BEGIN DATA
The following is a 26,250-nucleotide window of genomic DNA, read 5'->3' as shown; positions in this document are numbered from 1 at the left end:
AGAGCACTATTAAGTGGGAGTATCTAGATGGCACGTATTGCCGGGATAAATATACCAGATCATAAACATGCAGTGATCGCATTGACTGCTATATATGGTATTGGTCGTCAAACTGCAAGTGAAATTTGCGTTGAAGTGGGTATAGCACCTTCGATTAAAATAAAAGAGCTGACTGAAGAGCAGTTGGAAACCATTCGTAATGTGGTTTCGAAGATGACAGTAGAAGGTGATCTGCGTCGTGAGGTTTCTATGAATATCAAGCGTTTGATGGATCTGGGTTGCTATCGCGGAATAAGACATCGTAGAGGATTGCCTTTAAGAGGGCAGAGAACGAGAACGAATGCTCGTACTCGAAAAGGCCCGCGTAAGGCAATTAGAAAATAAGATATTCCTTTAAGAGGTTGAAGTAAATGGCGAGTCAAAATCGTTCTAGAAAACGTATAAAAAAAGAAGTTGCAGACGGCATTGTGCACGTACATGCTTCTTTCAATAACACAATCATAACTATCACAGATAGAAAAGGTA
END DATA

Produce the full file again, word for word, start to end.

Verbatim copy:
The following is a 26,250-nucleotide window of genomic DNA, read 5'->3' as shown; positions in this document are numbered from 1 at the left end:
AGAGCACTATTAAGTGGGAGTATCTAGATGGCACGTATTGCCGGGATAAATATACCAGATCATAAACATGCAGTGATCGCATTGACTGCTATATATGGTATTGGTCGTCAAACTGCAAGTGAAATTTGCGTTGAAGTGGGTATAGCACCTTCGATTAAAATAAAAGAGCTGACTGAAGAGCAGTTGGAAACCATTCGTAATGTGGTTTCGAAGATGACAGTAGAAGGTGATCTGCGTCGTGAGGTTTCTATGAATATCAAGCGTTTGATGGATCTGGGTTGCTATCGCGGAATAAGACATCGTAGAGGATTGCCTTTAAGAGGGCAGAGAACGAGAACGAATGCTCGTACTCGAAAAGGCCCGCGTAAGGCAATTAGAAAATAAGATATTCCTTTAAGAGGTTGAAGTAAATGGCGAGTCAAAATCGTTCTAGAAAACGTATAAAAAAAGAAGTTGCAGACGGCATTGTGCACGTACATGCTTCTTTCAATAACACAATCATAACTATCACAGATAGAAAAGGTA